It can produce up to six painless measurements an hour for 13 hours.

"I don't recommend it for everybody," says Dr. Lyle Mitzner, an endocrinologist and diabetes specialist at The Joslin Diabetes Center in Boston. Typically, he will recommend it for some patients with type 1 diabetes because they tend to have more fluctuations in blood sugar. But he sometimes will advise a type 2 patient to try it, too, if he or she is having trouble controlling blood sugar levels.

Bernstein and Mitzner agree there have been no major advances recently in diabetes medication, with insulin or oral medications -- also called oral agents -- prescribed as they have been for years. Oral agents work in a number of ways, such as stimulating the pancreas to produce more insulin, Bernstein says.

A newer option to insulin injections or oral medication is the insulin pump. The beeper-sized device continuously delivers insulin to the body through a flexible tube, and can be programmed to deliver an extra dose at meal time.

There is universal agreement among experts on the role that lifestyle can play in managing -- and helping to prevent -- the disease.

In 2001, a major U.S. clinical trial called the Diabetes Prevention Program was stopped early because it found the benefits of lifestyle changes -- such as losing weight and exercising -- were overwhelmingly positive. It looked at 3,234 people with a condition called impaired glucose tolerance, which often precedes diabetes. The researchers compared lifestyle changes to drug treatment with an oral diabetes medication and with placebo pills.

While 29 percent of the group taking placebo pills developed diabetes during the study's three-year follow-up, only 14 percent of the lifestyle group and 22 percent of the medication group did. This led the researchers to conclude that lifestyle changes can delay or even prevent diabetes.

The best advice, Bernstein says, is to keep your weight down. "Maintain as close to an ideal body weight as possible," he says. That means keeping your body mass index (BMI) -- a measure of height to weight -- below 25, considered the cutoff for a healthy weight. A man or woman who is 5-foot-5 and weighs 150 pounds has a BMI of 25.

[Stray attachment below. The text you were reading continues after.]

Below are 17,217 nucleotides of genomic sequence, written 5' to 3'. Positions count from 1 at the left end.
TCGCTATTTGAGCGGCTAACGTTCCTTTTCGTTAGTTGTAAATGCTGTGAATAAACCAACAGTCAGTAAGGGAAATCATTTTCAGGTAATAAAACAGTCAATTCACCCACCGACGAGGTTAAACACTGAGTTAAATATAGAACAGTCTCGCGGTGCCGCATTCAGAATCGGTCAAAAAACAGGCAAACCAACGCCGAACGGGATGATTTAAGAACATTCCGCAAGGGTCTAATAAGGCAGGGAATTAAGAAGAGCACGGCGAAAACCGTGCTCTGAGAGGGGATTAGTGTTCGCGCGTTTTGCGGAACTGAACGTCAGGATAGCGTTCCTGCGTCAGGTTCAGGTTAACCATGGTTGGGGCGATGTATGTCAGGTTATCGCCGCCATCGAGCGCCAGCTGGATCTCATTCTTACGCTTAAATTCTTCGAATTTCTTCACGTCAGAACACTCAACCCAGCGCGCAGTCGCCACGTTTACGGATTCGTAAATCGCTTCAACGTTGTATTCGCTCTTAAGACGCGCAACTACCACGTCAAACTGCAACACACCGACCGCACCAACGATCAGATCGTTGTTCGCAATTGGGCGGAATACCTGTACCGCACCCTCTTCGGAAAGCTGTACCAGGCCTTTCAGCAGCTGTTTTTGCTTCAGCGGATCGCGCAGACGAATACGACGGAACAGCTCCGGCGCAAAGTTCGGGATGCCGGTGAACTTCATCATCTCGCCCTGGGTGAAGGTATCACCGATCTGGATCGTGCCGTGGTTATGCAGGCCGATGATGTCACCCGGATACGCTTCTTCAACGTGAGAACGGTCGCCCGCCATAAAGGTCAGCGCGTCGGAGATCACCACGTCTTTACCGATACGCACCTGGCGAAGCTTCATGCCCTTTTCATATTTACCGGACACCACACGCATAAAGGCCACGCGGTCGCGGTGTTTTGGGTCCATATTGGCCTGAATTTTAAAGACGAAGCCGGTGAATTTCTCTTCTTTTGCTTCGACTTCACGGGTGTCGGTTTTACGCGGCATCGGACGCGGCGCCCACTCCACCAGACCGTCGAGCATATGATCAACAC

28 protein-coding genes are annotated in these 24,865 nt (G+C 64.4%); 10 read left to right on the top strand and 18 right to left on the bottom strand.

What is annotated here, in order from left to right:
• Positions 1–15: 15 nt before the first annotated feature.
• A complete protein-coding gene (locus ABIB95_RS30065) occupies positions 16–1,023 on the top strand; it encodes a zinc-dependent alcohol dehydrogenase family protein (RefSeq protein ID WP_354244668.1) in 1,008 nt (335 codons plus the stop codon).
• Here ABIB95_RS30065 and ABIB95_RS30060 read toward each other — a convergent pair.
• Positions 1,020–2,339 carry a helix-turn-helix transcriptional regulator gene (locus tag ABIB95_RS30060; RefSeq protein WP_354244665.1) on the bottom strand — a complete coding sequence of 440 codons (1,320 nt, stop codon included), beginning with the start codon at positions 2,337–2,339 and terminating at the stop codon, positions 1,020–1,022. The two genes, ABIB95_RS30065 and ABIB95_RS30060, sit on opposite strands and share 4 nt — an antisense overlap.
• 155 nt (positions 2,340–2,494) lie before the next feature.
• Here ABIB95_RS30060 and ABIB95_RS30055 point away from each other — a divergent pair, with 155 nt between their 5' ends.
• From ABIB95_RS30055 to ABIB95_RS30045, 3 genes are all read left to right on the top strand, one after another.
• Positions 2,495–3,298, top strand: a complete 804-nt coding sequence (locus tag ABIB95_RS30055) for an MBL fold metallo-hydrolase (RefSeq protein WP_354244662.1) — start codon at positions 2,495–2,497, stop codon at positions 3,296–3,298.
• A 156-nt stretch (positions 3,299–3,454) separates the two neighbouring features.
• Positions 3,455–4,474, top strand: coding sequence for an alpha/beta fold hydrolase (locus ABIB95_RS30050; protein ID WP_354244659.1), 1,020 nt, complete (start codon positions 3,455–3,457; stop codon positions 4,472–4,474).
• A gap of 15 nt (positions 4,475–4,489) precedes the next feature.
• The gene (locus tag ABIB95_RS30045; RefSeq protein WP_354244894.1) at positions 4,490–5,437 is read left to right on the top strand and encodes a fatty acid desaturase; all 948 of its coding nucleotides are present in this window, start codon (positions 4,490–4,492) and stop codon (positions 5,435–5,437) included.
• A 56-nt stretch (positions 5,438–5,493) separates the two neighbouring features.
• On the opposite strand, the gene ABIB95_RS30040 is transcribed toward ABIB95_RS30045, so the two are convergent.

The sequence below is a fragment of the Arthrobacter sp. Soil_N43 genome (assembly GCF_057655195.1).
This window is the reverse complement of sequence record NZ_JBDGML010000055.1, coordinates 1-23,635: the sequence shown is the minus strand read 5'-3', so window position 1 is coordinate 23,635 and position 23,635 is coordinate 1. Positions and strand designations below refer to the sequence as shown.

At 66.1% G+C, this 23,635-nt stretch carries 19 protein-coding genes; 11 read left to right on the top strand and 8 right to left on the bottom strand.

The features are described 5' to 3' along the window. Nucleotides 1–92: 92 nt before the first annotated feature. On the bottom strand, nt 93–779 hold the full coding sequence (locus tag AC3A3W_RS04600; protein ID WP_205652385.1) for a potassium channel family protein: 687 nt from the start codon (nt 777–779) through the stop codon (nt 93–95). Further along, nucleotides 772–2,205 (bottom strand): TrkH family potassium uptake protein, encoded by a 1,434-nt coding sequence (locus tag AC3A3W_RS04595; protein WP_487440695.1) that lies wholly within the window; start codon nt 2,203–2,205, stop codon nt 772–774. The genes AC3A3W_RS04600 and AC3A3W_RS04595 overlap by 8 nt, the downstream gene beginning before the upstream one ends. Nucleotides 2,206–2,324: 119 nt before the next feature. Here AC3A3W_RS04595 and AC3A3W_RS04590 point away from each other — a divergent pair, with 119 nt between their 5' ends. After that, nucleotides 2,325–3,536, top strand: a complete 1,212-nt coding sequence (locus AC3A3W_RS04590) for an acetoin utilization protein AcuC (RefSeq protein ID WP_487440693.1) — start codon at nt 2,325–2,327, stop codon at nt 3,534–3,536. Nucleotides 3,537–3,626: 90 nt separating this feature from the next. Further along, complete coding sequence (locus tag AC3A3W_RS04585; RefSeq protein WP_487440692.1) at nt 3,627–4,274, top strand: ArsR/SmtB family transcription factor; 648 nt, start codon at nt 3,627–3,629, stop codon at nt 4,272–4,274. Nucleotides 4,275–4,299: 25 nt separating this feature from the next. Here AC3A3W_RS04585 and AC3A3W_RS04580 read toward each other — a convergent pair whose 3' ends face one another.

Regular exercise is also crucial, and Bernstein tells people it can be as simple as walking every day or every other day for 30 minutes at a time.

In the future, Bernstein says, there may be alternate ways to deliver insulin. One system under review is inhaled insulin, in which a portable device contains a powdered mist of insulin.

Another possibility is a device that looks like an asthma medication inhaler that would let people breathe in insulin. They would probably use it before each meal to control blood sugar levels, says Bernstein, who is on the board of directors of the company developing the system.

More information

For information on high blood sugar, see the Joslin Diabetes Center. For more information on diabetes, visit the American Diabetes Association.

SOURCES: Lyle Mitzner, M.D., endocrinologist, Joslin Diabetes Center, affiliate of Harvard Medical School, Boston; Gerald Bernstein, M.D., past president, American Diabetes Association, and associate clinical professor, medicine, Albert Einstein College of Medicine, New York City